Argentina WorldSBK: What kept Camier out for four months… - Bikesport News

Argentina WorldSBK: What kept Camier out for four months…

Picture: GeeBee Images

This weekend’s WorldSBK round at San Juan will be only Leon Camier’s second round since a big crash at Imola put him out of action.

Usually a rider to spring back from injury fast, it took the former BSB king months to get back to a position where he felt strong enough to ride and it all stemmed from an initial misdisagnosis of just how badly his shoulder was damaged.

“The shoulder was good. The joint was good, which was the scary thing. That’s what’s taken time and what the whole fuss has been about,” Camier told bikesportnews.com.

“Just the muscles in the shoulder still aren’t back to normal yet. I’ve got a bit of an imbalance in there, so there’s quite a lot of pain in the muscles in the back. Like, a lot of pain. But it’s working fine. It’s just I have to try and keep the muscles balanced.

“I’ve had this problem before, so it will come good when it comes good. Also scar tissue and all that still needs to be broken down. There’s still a bit of a way to go with it yet, but it will be fine. The joint’s fine, which is the only thing you have to worry about.”

Camier returned to action in France and secured his, and Honda’s, best results of the season so far - which is telling in itself – even though he is still in a lot of pain from the injury sustained in Italy.

“I snapped all the ligaments in the AC joint. So the collarbone wasn’t attached any more. Basically what happens is when you look at your shoulder, it looks like the collarbone is stuck up in the air, but what it actually is is that the shoulder has dropped.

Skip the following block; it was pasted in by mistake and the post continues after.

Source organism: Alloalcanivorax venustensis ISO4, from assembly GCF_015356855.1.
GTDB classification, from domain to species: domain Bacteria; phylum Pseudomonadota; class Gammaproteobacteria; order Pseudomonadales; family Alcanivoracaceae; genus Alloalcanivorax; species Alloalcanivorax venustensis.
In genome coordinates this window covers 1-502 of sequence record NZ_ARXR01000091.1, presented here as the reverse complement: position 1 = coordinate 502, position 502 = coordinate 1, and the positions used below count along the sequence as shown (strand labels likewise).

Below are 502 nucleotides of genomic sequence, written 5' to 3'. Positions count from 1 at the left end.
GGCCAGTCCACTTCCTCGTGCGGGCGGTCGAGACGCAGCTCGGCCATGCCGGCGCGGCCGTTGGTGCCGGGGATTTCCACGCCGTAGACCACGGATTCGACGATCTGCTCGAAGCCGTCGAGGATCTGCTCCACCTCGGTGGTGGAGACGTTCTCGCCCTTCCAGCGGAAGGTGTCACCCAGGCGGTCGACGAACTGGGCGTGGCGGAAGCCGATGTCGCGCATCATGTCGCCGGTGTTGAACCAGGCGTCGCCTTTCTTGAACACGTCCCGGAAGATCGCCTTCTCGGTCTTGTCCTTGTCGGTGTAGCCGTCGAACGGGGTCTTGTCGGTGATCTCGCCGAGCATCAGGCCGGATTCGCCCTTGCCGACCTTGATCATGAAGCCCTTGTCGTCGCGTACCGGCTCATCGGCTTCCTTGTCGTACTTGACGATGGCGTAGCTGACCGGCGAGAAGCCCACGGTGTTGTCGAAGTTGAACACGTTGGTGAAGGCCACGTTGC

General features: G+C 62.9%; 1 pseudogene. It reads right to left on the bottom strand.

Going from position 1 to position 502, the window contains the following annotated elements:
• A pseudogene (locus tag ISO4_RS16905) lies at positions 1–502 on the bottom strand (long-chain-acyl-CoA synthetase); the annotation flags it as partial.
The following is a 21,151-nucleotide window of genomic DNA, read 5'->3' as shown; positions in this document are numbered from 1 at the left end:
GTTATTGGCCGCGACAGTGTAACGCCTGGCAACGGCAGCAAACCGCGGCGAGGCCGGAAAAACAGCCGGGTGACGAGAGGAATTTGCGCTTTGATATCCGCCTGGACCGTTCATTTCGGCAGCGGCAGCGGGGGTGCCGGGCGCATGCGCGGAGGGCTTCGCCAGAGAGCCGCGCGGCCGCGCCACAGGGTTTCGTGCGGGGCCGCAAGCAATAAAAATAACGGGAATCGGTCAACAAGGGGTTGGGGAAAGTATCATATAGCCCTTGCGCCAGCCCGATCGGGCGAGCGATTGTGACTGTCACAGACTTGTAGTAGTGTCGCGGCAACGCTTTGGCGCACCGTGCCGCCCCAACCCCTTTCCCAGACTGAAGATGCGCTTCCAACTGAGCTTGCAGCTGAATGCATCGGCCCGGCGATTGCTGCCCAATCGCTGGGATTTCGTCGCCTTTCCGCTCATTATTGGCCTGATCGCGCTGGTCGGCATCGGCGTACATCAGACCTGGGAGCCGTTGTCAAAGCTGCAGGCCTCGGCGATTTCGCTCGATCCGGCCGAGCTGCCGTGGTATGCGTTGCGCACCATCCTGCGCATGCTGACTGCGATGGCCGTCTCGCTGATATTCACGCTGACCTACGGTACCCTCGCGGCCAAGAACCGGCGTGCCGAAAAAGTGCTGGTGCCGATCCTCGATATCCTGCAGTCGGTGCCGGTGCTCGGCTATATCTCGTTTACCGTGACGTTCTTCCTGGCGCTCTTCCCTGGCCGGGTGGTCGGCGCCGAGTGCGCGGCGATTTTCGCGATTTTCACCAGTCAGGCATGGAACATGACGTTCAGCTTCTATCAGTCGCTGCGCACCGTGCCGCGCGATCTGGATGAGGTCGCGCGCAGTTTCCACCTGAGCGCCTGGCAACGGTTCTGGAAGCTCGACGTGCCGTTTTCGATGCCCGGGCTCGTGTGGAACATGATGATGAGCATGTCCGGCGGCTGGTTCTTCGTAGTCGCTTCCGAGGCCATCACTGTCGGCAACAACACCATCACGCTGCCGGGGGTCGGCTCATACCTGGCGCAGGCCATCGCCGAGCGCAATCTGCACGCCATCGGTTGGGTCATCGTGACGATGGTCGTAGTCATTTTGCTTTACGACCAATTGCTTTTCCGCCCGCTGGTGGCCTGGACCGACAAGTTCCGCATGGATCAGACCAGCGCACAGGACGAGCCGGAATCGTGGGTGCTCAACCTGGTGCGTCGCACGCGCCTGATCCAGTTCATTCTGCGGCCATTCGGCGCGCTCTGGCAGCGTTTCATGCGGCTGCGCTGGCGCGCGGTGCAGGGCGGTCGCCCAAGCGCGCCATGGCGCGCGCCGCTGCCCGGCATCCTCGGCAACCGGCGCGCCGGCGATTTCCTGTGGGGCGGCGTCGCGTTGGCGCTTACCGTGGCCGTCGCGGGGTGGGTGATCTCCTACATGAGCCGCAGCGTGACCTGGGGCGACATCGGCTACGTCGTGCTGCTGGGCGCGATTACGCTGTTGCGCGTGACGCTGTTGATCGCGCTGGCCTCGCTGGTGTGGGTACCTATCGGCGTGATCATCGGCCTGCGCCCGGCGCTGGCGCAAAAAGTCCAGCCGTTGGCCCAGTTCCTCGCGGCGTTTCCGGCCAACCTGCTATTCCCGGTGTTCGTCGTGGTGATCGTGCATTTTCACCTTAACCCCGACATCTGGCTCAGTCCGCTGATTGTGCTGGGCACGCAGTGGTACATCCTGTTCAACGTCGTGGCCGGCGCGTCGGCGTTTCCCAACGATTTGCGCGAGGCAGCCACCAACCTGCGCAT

“So everything sat about to the point, and soon as the muscle fatigues, which it does pretty quickly when braking, changing direction and all that sort of shit, there’s no stability in it.

I’d be going into a corner, like when I tried riding before Donington, and all of a sudden it’s like your arm’s not attached. You’ve got no control of the handlebar. It’s sort of flopping around. So, that was the problem.

“It all came from having some deep scans done, but it didn’t say on the prescription how to do the scans. You have to do them in a certain position or hold your arm in a position to see the separation in the joint.

“So the results came back with, ‘Yeah, some ligaments are broken, but it won’t be that bad. You’ll be out maximum a couple of months. Could be a few weeks depending how it is. Each case is different’.

“So I get to two months, I’m still at 80%. I’ve got full range of movement and not a lot of pain, but as soon as I started riding I’m useless and then big pain. So that’s when I went to see another specialist and had more scans, more X-rays….

“Then they came back with, ‘No, it’s all fucked. That was the problem. Then I had to get the operation and it’s been two and a half months since then.”

Despite all this, Camier was pleased with his results at Magny-Cours even though qualifying didn’t go to plan.

“Qualifying was a bit of a mess because they brought the soft tyre and I only got one lap out of in really cold, wet conditions. I went out and didn’t go quick enough, basically. So we ended up tenth, which was not bad.

“Then in the race it was still tacky in a couple corners, but I was gone. It was not scared, sort of thing. I managed to pick quite a few off and had a good race because of it.

“Then with a couple of people out that should have been in front of me, but it would have been a top ten I think. Race two was a similar situation. Had a good race, basically. Not too bad. A lot better than I expected.”

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